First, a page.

Just a block down 2nd Avenue is the Pizitz Building, another distressed building that would radio the same depressing message, except for one fact: it’s entire skin, intricate terra cotta and masonry, is slated to be meticulously restored to the standards of the National Park Service in an imminent restoration (more on this project soon). Assuming this project goes through, we’ll get the best of all worlds–both a beautiful skin and lots of human activity in the form of retail and restaurant tenants at street level. People exiting the McWane Center or IMAX Theatre will no longer confront a major symbol of urban blight, but instead a thing of beauty.

And again, beauty makes people happy. Leaves ’em with a smile on their face. That’s what great urban environments do.

Phoenix Building pre-renovation

All of that facade restoration is often quite expensive, when you’re dealing with old buildings–especially those that have lots of decorative elements in disrepair. When we renovated the Phoenix Building, we were not required to restore the terra-cotta detailing, or remove the paint from the original copper transom frames. The federal Historic Tax Credit program let’s you choose to leave such things alone. But we just couldn’t imagine renovating the building without making it beautiful on the outside again. In the street shot taken before renovation, you can see the copper transom frames painted over, and dirty, chipping terra-cotta details. The detail  pic shows how artisans remolded shapes to match the original terra-cotta that had chipped off long ago, and a sample of the copper being burnished and restored.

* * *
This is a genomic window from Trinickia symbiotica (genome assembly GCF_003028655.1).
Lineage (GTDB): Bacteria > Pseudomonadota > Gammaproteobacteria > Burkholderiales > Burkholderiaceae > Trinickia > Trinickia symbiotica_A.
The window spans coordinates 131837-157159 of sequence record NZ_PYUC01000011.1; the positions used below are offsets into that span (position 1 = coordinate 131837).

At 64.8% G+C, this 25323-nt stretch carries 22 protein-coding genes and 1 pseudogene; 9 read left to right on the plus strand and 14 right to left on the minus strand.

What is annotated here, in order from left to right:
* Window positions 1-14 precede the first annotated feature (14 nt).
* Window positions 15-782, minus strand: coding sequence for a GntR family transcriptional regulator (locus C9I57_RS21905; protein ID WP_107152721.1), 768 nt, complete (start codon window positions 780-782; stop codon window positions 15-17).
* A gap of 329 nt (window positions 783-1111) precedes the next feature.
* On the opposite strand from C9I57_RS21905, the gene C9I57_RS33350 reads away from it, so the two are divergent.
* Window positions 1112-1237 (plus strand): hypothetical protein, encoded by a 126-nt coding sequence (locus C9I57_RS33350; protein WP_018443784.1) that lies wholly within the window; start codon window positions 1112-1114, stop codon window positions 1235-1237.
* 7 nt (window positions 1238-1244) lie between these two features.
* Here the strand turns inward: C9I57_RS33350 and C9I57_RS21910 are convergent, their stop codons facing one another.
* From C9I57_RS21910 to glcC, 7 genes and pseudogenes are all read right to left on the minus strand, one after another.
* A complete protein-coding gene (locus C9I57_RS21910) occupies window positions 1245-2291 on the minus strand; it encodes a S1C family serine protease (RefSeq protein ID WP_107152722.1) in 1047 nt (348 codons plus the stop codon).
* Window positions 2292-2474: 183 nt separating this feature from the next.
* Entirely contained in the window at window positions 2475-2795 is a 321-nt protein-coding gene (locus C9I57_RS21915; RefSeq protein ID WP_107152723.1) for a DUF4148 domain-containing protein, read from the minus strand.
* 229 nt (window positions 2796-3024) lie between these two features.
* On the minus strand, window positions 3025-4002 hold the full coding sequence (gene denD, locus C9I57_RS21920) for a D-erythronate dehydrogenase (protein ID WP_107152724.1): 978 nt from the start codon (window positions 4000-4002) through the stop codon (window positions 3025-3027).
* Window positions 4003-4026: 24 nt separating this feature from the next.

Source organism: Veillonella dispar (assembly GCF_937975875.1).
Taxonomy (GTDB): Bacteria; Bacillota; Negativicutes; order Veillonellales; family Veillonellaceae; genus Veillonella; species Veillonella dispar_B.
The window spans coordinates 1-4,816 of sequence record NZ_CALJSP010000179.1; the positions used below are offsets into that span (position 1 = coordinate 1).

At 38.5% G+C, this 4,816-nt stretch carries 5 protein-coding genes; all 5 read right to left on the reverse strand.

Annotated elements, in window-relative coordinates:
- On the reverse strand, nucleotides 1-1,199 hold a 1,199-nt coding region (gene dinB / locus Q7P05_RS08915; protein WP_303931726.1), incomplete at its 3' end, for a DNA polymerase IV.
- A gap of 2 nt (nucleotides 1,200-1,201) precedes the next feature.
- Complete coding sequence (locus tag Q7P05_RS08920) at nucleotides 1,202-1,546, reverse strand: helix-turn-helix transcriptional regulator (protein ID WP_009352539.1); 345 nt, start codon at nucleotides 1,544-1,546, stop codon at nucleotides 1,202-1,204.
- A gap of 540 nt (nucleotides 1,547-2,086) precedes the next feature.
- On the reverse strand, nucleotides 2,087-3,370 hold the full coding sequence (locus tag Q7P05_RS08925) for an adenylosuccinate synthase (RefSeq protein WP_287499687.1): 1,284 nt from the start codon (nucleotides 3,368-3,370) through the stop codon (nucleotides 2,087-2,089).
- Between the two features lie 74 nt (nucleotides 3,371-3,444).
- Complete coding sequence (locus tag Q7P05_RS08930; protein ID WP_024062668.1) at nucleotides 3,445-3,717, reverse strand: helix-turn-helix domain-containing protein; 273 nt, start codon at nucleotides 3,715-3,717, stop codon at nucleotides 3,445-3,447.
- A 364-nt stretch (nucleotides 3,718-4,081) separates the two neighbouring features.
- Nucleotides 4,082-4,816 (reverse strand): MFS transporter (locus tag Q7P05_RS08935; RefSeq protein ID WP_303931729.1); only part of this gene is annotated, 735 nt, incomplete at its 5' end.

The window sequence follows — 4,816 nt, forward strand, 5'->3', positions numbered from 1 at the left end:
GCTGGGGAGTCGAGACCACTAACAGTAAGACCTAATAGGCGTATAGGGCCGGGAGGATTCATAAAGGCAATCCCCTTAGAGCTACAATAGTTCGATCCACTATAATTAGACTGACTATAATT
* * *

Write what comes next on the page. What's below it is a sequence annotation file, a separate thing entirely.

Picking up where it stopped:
Old skin on the left -- new on the right.

Back on 20th Street, the Watts Tower was renovated just 10 years ago into apartments, but the skin…not so much. This building, an Art Deco tower designed by local firm Warren Knight and Davis in 1927 (replacing a charming Commercial Second Empire style 1888 building of the same name), derived much of its original, streamlined, simple beauty through the contrast of its vertical brick spandrel/window stripes with terra-cotta at the corners. In 1977, the whole facade was “modernized” by painting everything a bland cream color. When the renovation occurred in 1999, this unfortunate situation was unremedied. Almost worse, certain windows were boarded up on each floor and ugly exhaust vents were unceremoniously stuck in their place.

sad skin

Add in the lack of a building standard for window treatments, and the lack of anything graphic telling you there’s something new in the building (except for some very off-the rack “for rent” and “for sale” signs)—-and you end up with a very sad looking skin. If I were a visitor looking up at this building, I would guess it was a low-rent apartment building redeveloped in the 1970s, not a high-rent condo building redeveloped just 10 years ago.

Watts Tower in better times, before the paint and the neglect--and the window vents

K can be tentative about her relationship to an urban environment. Sort of like a residential neighborhood where you see one house abandoned with windows out–it makes K want to keep driving to a better neighborhood. And when K sees one building downtown with bad skin, or several running down a street–this doesn’t make her want to linger. It makes her search for another, happier neighborhood.

OK K.  We will get right on it.  Better skin in Aisle 2.